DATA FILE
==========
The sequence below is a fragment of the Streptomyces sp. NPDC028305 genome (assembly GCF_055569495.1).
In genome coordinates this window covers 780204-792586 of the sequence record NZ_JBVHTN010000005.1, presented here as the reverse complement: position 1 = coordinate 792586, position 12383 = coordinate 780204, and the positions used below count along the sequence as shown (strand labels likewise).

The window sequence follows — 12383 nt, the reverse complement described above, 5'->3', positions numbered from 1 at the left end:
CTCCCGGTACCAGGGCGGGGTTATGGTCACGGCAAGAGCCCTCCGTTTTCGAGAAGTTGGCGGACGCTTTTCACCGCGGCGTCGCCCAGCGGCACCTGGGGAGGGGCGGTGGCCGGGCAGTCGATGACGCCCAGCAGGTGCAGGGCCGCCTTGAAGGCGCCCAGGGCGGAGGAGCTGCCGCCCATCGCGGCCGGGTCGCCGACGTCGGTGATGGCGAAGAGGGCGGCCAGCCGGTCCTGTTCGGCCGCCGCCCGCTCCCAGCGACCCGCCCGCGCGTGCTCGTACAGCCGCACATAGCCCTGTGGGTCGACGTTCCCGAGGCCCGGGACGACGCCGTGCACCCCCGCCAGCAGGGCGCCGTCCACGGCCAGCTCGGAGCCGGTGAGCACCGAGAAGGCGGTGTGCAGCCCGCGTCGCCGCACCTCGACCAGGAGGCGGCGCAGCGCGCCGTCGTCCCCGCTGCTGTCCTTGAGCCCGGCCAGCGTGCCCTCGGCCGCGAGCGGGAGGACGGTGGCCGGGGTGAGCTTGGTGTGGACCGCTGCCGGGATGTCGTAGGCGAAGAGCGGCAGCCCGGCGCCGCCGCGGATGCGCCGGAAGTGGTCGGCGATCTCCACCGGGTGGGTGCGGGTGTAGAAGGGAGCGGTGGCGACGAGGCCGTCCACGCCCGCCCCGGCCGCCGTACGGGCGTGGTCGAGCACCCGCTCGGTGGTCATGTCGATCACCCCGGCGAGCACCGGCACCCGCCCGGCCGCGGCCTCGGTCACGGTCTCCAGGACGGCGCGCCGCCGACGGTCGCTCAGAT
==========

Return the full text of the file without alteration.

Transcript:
The sequence below is a fragment of the Streptomyces sp. NPDC028305 genome (assembly GCF_055569495.1).
In genome coordinates this window covers 780204-792586 of the sequence record NZ_JBVHTN010000005.1, presented here as the reverse complement: position 1 = coordinate 792586, position 12383 = coordinate 780204, and the positions used below count along the sequence as shown (strand labels likewise).

The window sequence follows — 12383 nt, the reverse complement described above, 5'->3', positions numbered from 1 at the left end:
CTCCCGGTACCAGGGCGGGGTTATGGTCACGGCAAGAGCCCTCCGTTTTCGAGAAGTTGGCGGACGCTTTTCACCGCGGCGTCGCCCAGCGGCACCTGGGGAGGGGCGGTGGCCGGGCAGTCGATGACGCCCAGCAGGTGCAGGGCCGCCTTGAAGGCGCCCAGGGCGGAGGAGCTGCCGCCCATCGCGGCCGGGTCGCCGACGTCGGTGATGGCGAAGAGGGCGGCCAGCCGGTCCTGTTCGGCCGCCGCCCGCTCCCAGCGACCCGCCCGCGCGTGCTCGTACAGCCGCACATAGCCCTGTGGGTCGACGTTCCCGAGGCCCGGGACGACGCCGTGCACCCCCGCCAGCAGGGCGCCGTCCACGGCCAGCTCGGAGCCGGTGAGCACCGAGAAGGCGGTGTGCAGCCCGCGTCGCCGCACCTCGACCAGGAGGCGGCGCAGCGCGCCGTCGTCCCCGCTGCTGTCCTTGAGCCCGGCCAGCGTGCCCTCGGCCGCGAGCGGGAGGACGGTGGCCGGGGTGAGCTTGGTGTGGACCGCTGCCGGGATGTCGTAGGCGAAGAGCGGCAGCCCGGCGCCGCCGCGGATGCGCCGGAAGTGGTCGGCGATCTCCACCGGGTGGGTGCGGGTGTAGAAGGGAGCGGTGGCGACGAGGCCGTCCACGCCCGCCCCGGCCGCCGTACGGGCGTGGTCGAGCACCCGCTCGGTGGTCATGTCGATCACCCCGGCGAGCACCGGCACCCGCCCGGCCGCGGCCTCGGTCACGGTCTCCAGGACGGCGCGCCGCCGACGGTCGCTCAGAT